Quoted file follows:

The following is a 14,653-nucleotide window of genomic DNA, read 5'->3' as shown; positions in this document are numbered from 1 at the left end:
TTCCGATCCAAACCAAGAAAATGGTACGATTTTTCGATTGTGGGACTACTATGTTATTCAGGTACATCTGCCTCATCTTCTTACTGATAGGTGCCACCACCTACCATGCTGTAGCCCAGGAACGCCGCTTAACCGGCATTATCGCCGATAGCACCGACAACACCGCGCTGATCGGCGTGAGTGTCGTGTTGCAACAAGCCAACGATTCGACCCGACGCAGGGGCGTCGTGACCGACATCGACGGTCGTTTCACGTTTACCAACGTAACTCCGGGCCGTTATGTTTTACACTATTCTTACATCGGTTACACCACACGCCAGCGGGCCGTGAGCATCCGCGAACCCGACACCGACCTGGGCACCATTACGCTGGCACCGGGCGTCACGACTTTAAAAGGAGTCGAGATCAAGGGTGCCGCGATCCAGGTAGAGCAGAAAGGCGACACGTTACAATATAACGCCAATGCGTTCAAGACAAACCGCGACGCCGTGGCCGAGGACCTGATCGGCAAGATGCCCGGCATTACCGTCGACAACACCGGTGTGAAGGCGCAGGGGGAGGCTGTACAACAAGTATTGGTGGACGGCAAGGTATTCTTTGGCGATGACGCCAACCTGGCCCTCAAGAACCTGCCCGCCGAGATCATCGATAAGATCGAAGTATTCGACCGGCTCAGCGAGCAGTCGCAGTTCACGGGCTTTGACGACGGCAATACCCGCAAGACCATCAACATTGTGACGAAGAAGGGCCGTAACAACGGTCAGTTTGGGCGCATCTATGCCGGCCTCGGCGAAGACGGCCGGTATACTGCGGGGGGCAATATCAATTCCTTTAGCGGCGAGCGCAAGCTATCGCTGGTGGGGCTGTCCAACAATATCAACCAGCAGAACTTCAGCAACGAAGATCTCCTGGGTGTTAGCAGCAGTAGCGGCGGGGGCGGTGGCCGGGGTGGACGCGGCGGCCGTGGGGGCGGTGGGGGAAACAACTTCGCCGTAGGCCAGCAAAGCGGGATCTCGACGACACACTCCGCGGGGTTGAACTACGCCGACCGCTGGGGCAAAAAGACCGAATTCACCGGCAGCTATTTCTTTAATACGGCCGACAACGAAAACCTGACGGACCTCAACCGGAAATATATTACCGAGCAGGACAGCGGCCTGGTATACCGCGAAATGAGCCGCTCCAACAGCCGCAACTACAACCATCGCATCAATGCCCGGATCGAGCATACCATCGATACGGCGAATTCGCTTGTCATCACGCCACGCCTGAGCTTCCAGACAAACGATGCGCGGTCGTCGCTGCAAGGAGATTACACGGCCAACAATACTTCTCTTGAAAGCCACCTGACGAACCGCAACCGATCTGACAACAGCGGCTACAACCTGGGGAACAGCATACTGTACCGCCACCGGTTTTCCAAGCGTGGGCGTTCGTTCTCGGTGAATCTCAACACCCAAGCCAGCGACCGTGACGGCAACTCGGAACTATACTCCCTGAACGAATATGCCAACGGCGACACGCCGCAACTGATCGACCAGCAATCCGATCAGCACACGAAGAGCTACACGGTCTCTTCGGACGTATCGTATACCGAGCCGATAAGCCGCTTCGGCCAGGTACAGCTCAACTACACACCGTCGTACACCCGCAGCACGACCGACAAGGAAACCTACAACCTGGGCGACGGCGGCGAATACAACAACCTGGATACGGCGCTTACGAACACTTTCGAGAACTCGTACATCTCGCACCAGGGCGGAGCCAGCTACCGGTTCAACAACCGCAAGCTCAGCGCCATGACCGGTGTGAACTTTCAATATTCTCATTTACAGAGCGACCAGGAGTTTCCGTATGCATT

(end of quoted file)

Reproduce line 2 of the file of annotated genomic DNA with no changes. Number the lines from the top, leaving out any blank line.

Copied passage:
TTCCGATCCAAACCAAGAAAATGGTACGATTTTTCGATTGTGGGACTACTATGTTATTCAGGTACATCTGCCTCATCTTCTTACTGATAGGTGCCACCACCTACCATGCTGTAGCCCAGGAACGCCGCTTAACCGGCATTATCGCCGATAGCACCGACAACACCGCGCTGATCGGCGTGAGTGTCGTGTTGCAACAAGCCAACGATTCGACCCGACGCAGGGGCGTCGTGACCGACATCGACGGTCGTTTCACGTTTACCAACGTAACTCCGGGCCGTTATGTTTTACACTATTCTTACATCGGTTACACCACACGCCAGCGGGCCGTGAGCATCCGCGAACCCGACACCGACCTGGGCACCATTACGCTGGCACCGGGCGTCACGACTTTAAAAGGAGTCGAGATCAAGGGTGCCGCGATCCAGGTAGAGCAGAAAGGCGACACGTTACAATATAACGCCAATGCGTTCAAGACAAACCGCGACGCCGTGGCCGAGGACCTGATCGGCAAGATGCCCGGCATTACCGTCGACAACACCGGTGTGAAGGCGCAGGGGGAGGCTGTACAACAAGTATTGGTGGACGGCAAGGTATTCTTTGGCGATGACGCCAACCTGGCCCTCAAGAACCTGCCCGCCGAGATCATCGATAAGATCGAAGTATTCGACCGGCTCAGCGAGCAGTCGCAGTTCACGGGCTTTGACGACGGCAATACCCGCAAGACCATCAACATTGTGACGAAGAAGGGCCGTAACAACGGTCAGTTTGGGCGCATCTATGCCGGCCTCGGCGAAGACGGCCGGTATACTGCGGGGGGCAATATCAATTCCTTTAGCGGCGAGCGCAAGCTATCGCTGGTGGGGCTGTCCAACAATATCAACCAGCAGAACTTCAGCAACGAAGATCTCCTGGGTGTTAGCAGCAGTAGCGGCGGGGGCGGTGGCCGGGGTGGACGCGGCGGCCGTGGGGGCGGTGGGGGAAACAACTTCGCCGTAGGCCAGCAAAGCGGGATCTCGACGACACACTCCGCGGGGTTGAACTACGCCGACCGCTGGGGCAAAAAGACCGAATTCACCGGCAGCTATTTCTTTAATACGGCCGACAACGAAAACCTGACGGACCTCAACCGGAAATATATTACCGAGCAGGACAGCGGCCTGGTATACCGCGAAATGAGCCGCTCCAACAGCCGCAACTACAACCATCGCATCAATGCCCGGATCGAGCATACCATCGATACGGCGAATTCGCTTGTCATCACGCCACGCCTGAGCTTCCAGACAAACGATGCGCGGTCGTCGCTGCAAGGAGATTACACGGCCAACAATACTTCTCTTGAAAGCCACCTGACGAACCGCAACCGATCTGACAACAGCGGCTACAACCTGGGGAACAGCATACTGTACCGCCACCGGTTTTCCAAGCGTGGGCGTTCGTTCTCGGTGAATCTCAACACCCAAGCCAGCGACCGTGACGGCAACTCGGAACTATACTCCCTGAACGAATATGCCAACGGCGACACGCCGCAACTGATCGACCAGCAATCCGATCAGCACACGAAGAGCTACACGGTCTCTTCGGACGTATCGTATACCGAGCCGATAAGCCGCTTCGGCCAGGTACAGCTCAACTACACACCGTCGTACACCCGCAGCACGACCGACAAGGAAACCTACAACCTGGGCGACGGCGGCGAATACAACAACCTGGATACGGCGCTTACGAACACTTTCGAGAACTCGTACATCTCGCACCAGGGCGGAGCCAGCTACCGGTTCAACAACCGCAAGCTCAGCGCCATGACCGGTGTGAACTTTCAATATTCTCATTTACAGAGCGACCAGGAGTTTCCGTATGCATT